After the November 2016 election, California governor Jerry Brown, a three-time presidential loser, denounced the victorious Donald Trump and pledged that the Golden State would go its own way, perhaps even launching its own satellites. Brown’s attorney general Xavier Becerra, once on Hillary Clinton’s short list as a running mate, also defies the federal government.
Senate boss Kevin de León, which is not the name on his birth certificate and voter rolls, authored the state’s sanctuary legislation that has made false-documented illegals, even criminals, a privileged, protected class. In early January, after the legislation kicked in, California’s Assembly speaker Anthony Rendon took things to a new level.
“There is no sensible place for barriers between California and Mexico,” said Rendon, heading south with fellow Democrats on a four-day mission to Mexico. “This trip will send a message that California resists isolation and is willing to step up and work with Mexico if the federal administration abdicates that responsibility.”
So contrary to the “Calexit” crowd, which seeks independence, Rendon wants to hook up the state with Mexico. In that cause, he touts the “historically linked governments” of Mexico City and Sacramento. The statement was not a departure from the vision of speaker Rendon, who earned a PhD in political science at UC Riverside.
On November 9, 2017, one day after the election of Donald Trump, Rendon and de Leon said in a statement: “Today, we woke up feeling like strangers in a foreign land, because yesterday Americans expressed their views on a pluralistic and democratic society that are clearly inconsistent with the values of the people of California.”
California “is – and must always be – a refuge of justice and opportunity for people of all walks, talks, ages and aspirations – regardless of how you look, where you live, what language you speak, or who you love.” After several paragraphs of anti-Trump boilerplate comes the key line:
“California was not a part of this nation when its history began, but we are clearly now the keeper of its future.”
Speaker Rendon doubtless knows that Maine, Michigan, Illinois, Iowa, Wisconsin, Louisiana and more than two dozen other states were “not part of this nation when its history began.” The focus on California reflects the belief, common among ruling-class Democrats, that California is part of Mexico.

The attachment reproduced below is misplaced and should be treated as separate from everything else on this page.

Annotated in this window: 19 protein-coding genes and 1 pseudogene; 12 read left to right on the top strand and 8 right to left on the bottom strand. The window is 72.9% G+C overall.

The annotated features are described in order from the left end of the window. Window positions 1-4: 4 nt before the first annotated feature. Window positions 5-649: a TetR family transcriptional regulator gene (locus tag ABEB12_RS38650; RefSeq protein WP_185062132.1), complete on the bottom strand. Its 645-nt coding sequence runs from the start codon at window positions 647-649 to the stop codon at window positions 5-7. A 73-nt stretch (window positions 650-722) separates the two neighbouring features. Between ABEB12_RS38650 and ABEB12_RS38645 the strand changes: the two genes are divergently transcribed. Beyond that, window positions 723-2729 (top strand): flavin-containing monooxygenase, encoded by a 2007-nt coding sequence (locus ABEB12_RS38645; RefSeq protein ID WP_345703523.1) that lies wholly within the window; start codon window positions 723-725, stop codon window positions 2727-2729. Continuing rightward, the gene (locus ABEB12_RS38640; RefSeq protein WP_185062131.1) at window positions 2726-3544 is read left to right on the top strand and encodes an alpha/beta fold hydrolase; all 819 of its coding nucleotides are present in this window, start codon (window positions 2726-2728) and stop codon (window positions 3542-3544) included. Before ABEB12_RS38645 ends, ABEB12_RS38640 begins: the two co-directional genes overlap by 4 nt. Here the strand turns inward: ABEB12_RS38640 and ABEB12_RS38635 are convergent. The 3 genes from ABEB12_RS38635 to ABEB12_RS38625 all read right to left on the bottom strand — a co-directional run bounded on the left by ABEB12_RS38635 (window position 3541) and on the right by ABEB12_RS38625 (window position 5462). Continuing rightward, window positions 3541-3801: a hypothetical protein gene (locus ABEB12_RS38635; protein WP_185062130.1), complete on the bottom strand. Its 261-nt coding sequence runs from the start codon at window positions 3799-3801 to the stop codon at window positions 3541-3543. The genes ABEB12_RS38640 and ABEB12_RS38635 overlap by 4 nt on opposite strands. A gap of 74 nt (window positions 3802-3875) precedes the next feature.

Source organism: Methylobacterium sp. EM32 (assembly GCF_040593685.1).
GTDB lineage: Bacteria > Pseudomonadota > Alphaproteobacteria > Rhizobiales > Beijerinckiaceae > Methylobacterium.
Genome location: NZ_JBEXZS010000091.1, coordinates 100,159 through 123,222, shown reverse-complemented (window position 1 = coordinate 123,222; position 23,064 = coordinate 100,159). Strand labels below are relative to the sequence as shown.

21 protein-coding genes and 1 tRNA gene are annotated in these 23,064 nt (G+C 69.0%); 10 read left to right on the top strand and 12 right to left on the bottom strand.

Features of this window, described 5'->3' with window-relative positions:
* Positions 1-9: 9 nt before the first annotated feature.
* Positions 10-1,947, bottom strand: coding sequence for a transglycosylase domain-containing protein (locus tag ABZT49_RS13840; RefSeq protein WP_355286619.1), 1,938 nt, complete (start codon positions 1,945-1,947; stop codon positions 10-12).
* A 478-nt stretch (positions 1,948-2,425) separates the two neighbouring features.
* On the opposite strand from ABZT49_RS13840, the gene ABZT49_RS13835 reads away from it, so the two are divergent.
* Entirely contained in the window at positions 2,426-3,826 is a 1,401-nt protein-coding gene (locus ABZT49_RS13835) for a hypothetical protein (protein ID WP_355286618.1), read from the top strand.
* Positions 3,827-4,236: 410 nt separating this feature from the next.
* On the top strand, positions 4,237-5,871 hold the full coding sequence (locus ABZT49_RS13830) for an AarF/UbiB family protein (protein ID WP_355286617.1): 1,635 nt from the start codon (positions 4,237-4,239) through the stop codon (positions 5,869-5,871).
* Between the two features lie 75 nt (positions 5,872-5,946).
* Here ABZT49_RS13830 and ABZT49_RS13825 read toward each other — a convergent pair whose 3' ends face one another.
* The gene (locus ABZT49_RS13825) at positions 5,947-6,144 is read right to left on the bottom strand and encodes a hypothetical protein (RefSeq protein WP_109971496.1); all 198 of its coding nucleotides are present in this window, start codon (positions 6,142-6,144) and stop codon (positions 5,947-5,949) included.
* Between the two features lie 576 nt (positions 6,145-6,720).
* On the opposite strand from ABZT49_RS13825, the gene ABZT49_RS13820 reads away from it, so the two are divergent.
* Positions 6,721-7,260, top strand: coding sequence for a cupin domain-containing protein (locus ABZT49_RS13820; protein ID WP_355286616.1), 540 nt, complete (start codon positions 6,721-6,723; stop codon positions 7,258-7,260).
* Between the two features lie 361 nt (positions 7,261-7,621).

For the record, California became part of the United States 170 years ago in 1848, a full 13 years before the Civil War, when the Ottoman Empire, Austrian Empire, and Prussia were major players on the global stage and the Kingdom of the Two Sicilies still existed. Speaker Rendon and senate boss de Leon seek to turn back the clock to 1846, before Mexico lost the war.
That is why Rendon and de Leon say “we are proud to be Californians,” not Americans, because they don’t see the Golden State as part of the USA. That is why Rendon proclaims “there is no sensible place for barriers between California and Mexico.”
In this view, Mexicans who violate U.S. immigration law are only entering their own country and not illegal in any sense. They are therefore entitled to education, medical care, drivers’ licenses, welfare, and in-state college tuition. False-documented illegals also vote in federal, state and local elections, the imported electorate of California’s ruling class Democrats. California secretary of state Alex Padilla conveniently refuses to reveal voter information and will not cooperate with federal probes of voter fraud.
Meanwhile, millennials and such might not be aware of the back story here. Speaker Rendon was born in 1968, year of the Olympic Games in Mexico City. In the run-up to the games, Mexican students held demonstrations demanding more democracy. On October 2, 1968, Mexican troops gunned down hundreds of students in Tlatelolco Square, and Mexico’s Partido Revolucionario Institucional (PRI) regime has been covering it up ever since, with collaboration from Vincente Fox of Mexico’s PAN party.
In 2014, students at a Mexican teacher college commandeered busses to attend demonstrations commemorating the Tlatelolco massacre. Mexican police attacked the students, killing six and dragging off more than 40 others. The PRI government claimed they had been taken by a drug gang and incinerated in a garbage dump. As in 1968, Mexicans decline to accept the official story.
The PRI atrocities proved no obstacle to Rendon, who appears to believe he represents the entire state. Californians might note that the speaker did not propose a 2018 ballot initiative allowing the people to vote on whether to “step up and work with Mexico” instead of their own American federal government.
When Californians voted to make English the state’s official language (Proposition 63, 1986); denied benefits for false-documented immigrants (Proposition 187, 1994); ended racial preferences in college admissions (Proposition 209, 1996) and stopped bilingual education (Proposition 227, 1998), Mexican flags suddenly appeared by the thousands.
Now, with the ruling Democrats essentially a division of the PRI, Californians feel like strangers in a foreign land. This is what happens when rule by one political party replaces the rule of law.